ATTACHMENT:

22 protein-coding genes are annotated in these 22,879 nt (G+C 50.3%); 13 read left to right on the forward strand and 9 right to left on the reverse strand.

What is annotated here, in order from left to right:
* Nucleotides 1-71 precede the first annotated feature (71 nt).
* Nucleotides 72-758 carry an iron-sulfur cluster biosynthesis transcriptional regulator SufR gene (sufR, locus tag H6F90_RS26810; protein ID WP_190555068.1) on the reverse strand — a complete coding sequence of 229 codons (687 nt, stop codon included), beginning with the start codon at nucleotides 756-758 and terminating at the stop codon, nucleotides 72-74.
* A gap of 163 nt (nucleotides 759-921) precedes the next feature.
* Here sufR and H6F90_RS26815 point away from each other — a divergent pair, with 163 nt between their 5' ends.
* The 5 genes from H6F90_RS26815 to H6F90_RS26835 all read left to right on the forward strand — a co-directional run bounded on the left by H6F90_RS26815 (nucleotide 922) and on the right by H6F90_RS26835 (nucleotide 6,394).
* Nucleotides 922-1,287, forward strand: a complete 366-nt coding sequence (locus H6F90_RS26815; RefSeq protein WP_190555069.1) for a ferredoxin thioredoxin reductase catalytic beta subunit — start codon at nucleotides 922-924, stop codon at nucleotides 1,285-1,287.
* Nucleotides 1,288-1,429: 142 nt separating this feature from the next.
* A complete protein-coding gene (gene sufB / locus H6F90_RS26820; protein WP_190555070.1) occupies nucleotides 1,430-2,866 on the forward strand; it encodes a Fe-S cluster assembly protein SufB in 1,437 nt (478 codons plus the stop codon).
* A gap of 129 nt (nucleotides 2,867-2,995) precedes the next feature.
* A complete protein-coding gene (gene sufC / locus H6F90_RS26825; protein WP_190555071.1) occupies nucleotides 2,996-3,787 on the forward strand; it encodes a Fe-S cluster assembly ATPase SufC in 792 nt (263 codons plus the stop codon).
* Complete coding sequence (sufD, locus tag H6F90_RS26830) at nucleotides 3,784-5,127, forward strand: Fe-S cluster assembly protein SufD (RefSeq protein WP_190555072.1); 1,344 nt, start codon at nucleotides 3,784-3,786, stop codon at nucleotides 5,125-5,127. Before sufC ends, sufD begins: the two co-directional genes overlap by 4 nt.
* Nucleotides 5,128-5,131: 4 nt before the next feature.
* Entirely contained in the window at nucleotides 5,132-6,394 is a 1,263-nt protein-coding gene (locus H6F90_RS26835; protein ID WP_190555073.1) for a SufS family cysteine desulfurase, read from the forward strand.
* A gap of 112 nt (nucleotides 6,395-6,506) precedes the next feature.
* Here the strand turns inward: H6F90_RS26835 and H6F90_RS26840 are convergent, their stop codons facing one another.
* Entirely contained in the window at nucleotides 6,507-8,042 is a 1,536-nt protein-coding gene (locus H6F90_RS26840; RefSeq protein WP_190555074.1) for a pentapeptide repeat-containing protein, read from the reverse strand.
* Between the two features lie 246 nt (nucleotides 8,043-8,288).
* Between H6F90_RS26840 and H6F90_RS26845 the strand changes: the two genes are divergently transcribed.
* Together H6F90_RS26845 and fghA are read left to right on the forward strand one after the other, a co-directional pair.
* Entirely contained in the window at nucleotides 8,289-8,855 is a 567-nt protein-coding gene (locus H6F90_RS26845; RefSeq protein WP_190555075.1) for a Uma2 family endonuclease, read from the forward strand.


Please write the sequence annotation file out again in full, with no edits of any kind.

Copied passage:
22 protein-coding genes are annotated in these 22,879 nt (G+C 50.3%); 13 read left to right on the forward strand and 9 right to left on the reverse strand.

What is annotated here, in order from left to right:
* Nucleotides 1-71 precede the first annotated feature (71 nt).
* Nucleotides 72-758 carry an iron-sulfur cluster biosynthesis transcriptional regulator SufR gene (sufR, locus tag H6F90_RS26810; protein ID WP_190555068.1) on the reverse strand — a complete coding sequence of 229 codons (687 nt, stop codon included), beginning with the start codon at nucleotides 756-758 and terminating at the stop codon, nucleotides 72-74.
* A gap of 163 nt (nucleotides 759-921) precedes the next feature.
* Here sufR and H6F90_RS26815 point away from each other — a divergent pair, with 163 nt between their 5' ends.
* The 5 genes from H6F90_RS26815 to H6F90_RS26835 all read left to right on the forward strand — a co-directional run bounded on the left by H6F90_RS26815 (nucleotide 922) and on the right by H6F90_RS26835 (nucleotide 6,394).
* Nucleotides 922-1,287, forward strand: a complete 366-nt coding sequence (locus H6F90_RS26815; RefSeq protein WP_190555069.1) for a ferredoxin thioredoxin reductase catalytic beta subunit — start codon at nucleotides 922-924, stop codon at nucleotides 1,285-1,287.
* Nucleotides 1,288-1,429: 142 nt separating this feature from the next.
* A complete protein-coding gene (gene sufB / locus H6F90_RS26820; protein WP_190555070.1) occupies nucleotides 1,430-2,866 on the forward strand; it encodes a Fe-S cluster assembly protein SufB in 1,437 nt (478 codons plus the stop codon).
* A gap of 129 nt (nucleotides 2,867-2,995) precedes the next feature.
* A complete protein-coding gene (gene sufC / locus H6F90_RS26825; protein WP_190555071.1) occupies nucleotides 2,996-3,787 on the forward strand; it encodes a Fe-S cluster assembly ATPase SufC in 792 nt (263 codons plus the stop codon).
* Complete coding sequence (sufD, locus tag H6F90_RS26830) at nucleotides 3,784-5,127, forward strand: Fe-S cluster assembly protein SufD (RefSeq protein WP_190555072.1); 1,344 nt, start codon at nucleotides 3,784-3,786, stop codon at nucleotides 5,125-5,127. Before sufC ends, sufD begins: the two co-directional genes overlap by 4 nt.
* Nucleotides 5,128-5,131: 4 nt before the next feature.
* Entirely contained in the window at nucleotides 5,132-6,394 is a 1,263-nt protein-coding gene (locus H6F90_RS26835; protein ID WP_190555073.1) for a SufS family cysteine desulfurase, read from the forward strand.
* A gap of 112 nt (nucleotides 6,395-6,506) precedes the next feature.
* Here the strand turns inward: H6F90_RS26835 and H6F90_RS26840 are convergent, their stop codons facing one another.
* Entirely contained in the window at nucleotides 6,507-8,042 is a 1,536-nt protein-coding gene (locus H6F90_RS26840; RefSeq protein WP_190555074.1) for a pentapeptide repeat-containing protein, read from the reverse strand.
* Between the two features lie 246 nt (nucleotides 8,043-8,288).
* Between H6F90_RS26840 and H6F90_RS26845 the strand changes: the two genes are divergently transcribed.
* Together H6F90_RS26845 and fghA are read left to right on the forward strand one after the other, a co-directional pair.
* Entirely contained in the window at nucleotides 8,289-8,855 is a 567-nt protein-coding gene (locus H6F90_RS26845; RefSeq protein WP_190555075.1) for a Uma2 family endonuclease, read from the forward strand.